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Sharing Stories of Science and Learning from ASU

September 10, 2006

When the school year begins, Conrad Storad and his staff will help thousands of elementary and secondary students fly to Mars, shoot miniature lightning bolts from their fingers, and discover the dangerous properties of snake venom.

No, Storad isn’t Professor Dumbledore and the graphic artist and writers in his staff can’t get you a pass into Hogwarts. But they do offer something equally fascinating – a scholarly passport to Arizona State University, courtesy of ASU’s Chain Reaction Magazine. Thanks to this science magazine and its accompanying web site, kids can learn all about the amazing research done by ASU scientists – through eye popping photos, fun experiments, and easy-to-understand articles.

Storad is the director of ASU’s Office of Research Publications and has been editor of ASU Research Magazine for twenty years. He got the idea for Chain Reaction after he wrote several award-winning science and nature books for children and began visiting schools and libraries as a guest speaker during the mid 1990s. As he spoke with librarians and teachers, he saw the need for a quality science magazine geared toward younger readers.

“Learning resources are limited in many schools – a lot of teachers pay for supplies out of their own pockets,” says Storad. “And with all the required standardized tests placing so much emphasis on math, reading, and writing, science lessons can get left behind. Chain Reaction provides public, private and home school educators with a free teaching tool that keeps science in the classroom.” 

Teachers can use Chain Reaction in their curriculum because each issue focuses on a topic Arizona Science Standards require students to study. The four issues published to date have concentrated on weather phenomena, desert wildlife, the solar system, and urban ecology. Many Chain Reaction articles are also revised versions of science articles from past editions of ASU Research Magazine.  As a result, younger readers receive the same wealth of knowledge written at a sixth to ninth grade reading level.

Storad’s background as a children’s author gives him an insight into the types of unusual stories that can educate and entertain children. One article in an issue that focused on Sonoran Desert creatures spotlights ASU scientists who study the effects of snake bites and milk rattlesnakes for their venom. The Sonoran Desert issue proved so popular with students and teachers that Storad’s staff has updated and revised it three times. New stories, photos, and cover graphics are added to each version to keep it fresh for readers. To date, more than 250,000 copies of this issue alone have been snapped up by hungry readers around the world.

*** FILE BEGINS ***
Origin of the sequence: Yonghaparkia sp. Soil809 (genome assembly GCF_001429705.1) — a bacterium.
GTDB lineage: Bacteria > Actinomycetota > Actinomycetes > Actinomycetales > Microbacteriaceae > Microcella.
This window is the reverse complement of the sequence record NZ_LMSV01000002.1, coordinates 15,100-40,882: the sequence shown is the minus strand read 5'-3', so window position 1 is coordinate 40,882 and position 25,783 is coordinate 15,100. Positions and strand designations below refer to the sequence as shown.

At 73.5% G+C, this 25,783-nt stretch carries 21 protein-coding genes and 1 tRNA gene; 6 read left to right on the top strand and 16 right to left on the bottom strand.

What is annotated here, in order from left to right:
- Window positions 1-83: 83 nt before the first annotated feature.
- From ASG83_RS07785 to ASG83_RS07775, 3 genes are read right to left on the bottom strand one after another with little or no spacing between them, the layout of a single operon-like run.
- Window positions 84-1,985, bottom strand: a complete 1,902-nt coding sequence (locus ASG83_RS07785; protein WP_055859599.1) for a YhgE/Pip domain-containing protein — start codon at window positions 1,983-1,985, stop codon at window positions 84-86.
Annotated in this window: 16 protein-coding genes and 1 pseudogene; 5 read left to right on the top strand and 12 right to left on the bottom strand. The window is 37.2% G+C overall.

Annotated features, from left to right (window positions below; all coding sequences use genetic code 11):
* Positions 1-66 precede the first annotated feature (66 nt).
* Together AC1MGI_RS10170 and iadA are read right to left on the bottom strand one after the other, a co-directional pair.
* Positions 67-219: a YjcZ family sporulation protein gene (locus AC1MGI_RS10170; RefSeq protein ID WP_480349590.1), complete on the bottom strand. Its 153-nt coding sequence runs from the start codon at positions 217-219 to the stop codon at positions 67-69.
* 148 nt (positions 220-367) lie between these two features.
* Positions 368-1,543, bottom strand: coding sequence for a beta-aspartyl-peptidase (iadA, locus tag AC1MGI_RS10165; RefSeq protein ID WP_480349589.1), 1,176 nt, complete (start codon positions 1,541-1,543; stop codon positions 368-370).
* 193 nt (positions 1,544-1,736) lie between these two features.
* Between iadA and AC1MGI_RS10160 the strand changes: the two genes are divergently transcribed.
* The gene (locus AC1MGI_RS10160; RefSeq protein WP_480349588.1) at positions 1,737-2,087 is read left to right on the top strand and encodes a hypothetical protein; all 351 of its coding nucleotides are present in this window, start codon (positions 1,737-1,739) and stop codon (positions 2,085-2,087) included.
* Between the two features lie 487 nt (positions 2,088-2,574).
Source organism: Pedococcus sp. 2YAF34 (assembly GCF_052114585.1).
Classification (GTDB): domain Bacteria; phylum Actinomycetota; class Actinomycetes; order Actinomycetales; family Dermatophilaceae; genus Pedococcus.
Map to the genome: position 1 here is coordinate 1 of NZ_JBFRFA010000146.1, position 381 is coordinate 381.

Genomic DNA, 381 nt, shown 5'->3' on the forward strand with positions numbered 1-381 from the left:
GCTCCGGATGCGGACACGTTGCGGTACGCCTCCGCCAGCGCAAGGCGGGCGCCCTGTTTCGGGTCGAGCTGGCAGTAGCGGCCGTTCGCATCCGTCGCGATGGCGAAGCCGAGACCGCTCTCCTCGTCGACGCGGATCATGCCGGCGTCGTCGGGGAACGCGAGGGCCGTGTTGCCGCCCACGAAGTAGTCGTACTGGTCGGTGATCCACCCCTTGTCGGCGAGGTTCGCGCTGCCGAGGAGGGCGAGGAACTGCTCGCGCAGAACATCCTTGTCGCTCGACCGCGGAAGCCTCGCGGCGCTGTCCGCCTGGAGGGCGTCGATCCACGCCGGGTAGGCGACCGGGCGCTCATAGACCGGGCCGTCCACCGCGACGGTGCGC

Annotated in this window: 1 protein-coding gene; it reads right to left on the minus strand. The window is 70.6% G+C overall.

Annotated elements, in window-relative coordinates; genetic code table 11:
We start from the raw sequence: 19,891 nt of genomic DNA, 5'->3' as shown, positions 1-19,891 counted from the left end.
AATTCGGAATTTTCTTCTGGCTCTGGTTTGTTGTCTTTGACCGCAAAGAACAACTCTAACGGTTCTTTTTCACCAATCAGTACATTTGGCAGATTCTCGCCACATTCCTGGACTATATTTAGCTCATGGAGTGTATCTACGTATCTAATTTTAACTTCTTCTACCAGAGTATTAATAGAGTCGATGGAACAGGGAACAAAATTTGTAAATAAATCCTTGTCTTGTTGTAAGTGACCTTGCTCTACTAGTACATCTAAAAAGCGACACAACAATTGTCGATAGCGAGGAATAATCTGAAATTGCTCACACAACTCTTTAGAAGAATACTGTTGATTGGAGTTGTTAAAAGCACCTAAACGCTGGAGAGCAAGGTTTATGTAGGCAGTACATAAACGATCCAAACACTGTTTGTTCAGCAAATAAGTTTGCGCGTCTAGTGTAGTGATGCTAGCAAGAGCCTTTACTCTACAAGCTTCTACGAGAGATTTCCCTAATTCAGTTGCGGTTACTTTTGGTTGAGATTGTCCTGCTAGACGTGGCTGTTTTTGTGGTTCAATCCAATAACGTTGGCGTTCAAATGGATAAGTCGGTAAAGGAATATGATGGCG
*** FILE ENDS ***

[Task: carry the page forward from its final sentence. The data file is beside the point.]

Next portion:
“We like to say that naming the magazine ‘Chain Reaction’ was prophetic, because it’s started its own chain reaction,” says Storad. “Once one teacher at school gets it, I’ll hear from six more who want it.” He recalls that when the first issue was released back in 1998, his office printed 20,000 copies. In less than a month they were all gone.

Today over 3500 teachers in 43 states and 14 countries use Chain Reaction in their classrooms. The initial print run for each new edition is 150,000 copies – and they go fast. 

“Classroom teachers are putting the magazine to work,” says Storad. The results of a survey of teachers who use Chain Reaction showed that Arizona teachers who get the magazine tend to teach twice as much science in their classrooms compared to those who don’t. Several instructors also use the magazine for other types of lessons – including reading, nonfiction writing, and other language arts.

Chain Reaction also provides educators with an additional resource – an interactive web site that connects users to online articles, fun experiments, and learning games. Visitors can experience the hostile conditions of another planet by reading senior science writer Diane Boudreau’s article “When You Go to Mars”. They can learn how to harness static electricity and create miniature lightning bolts. And they can test their knowledge of animal tracks with “Sprain Your Brain” trivia. 

“The web site has great potential to create more two-way communication between ASU and the community,” says Storad. “A lot of teachers are using Chain Reaction resources to create lessons for their classes. I’d love for those teachers to put those lesson plans on our web site to share their ideas with others.”

In the coming months, readers can look forward to a new issue of Chain Reaction on biotechnology. Storad thinks this issue might serve as a primer for kids and parents who hear about bioscience and stem cell research on the news but don’t know what those things are. 

“That’s the job of the science writer – to make science appealing and understandable to the community,” he states. “We see ourselves as translators between scientist and reader. We want to show the community that research is exciting and expands human knowledge.”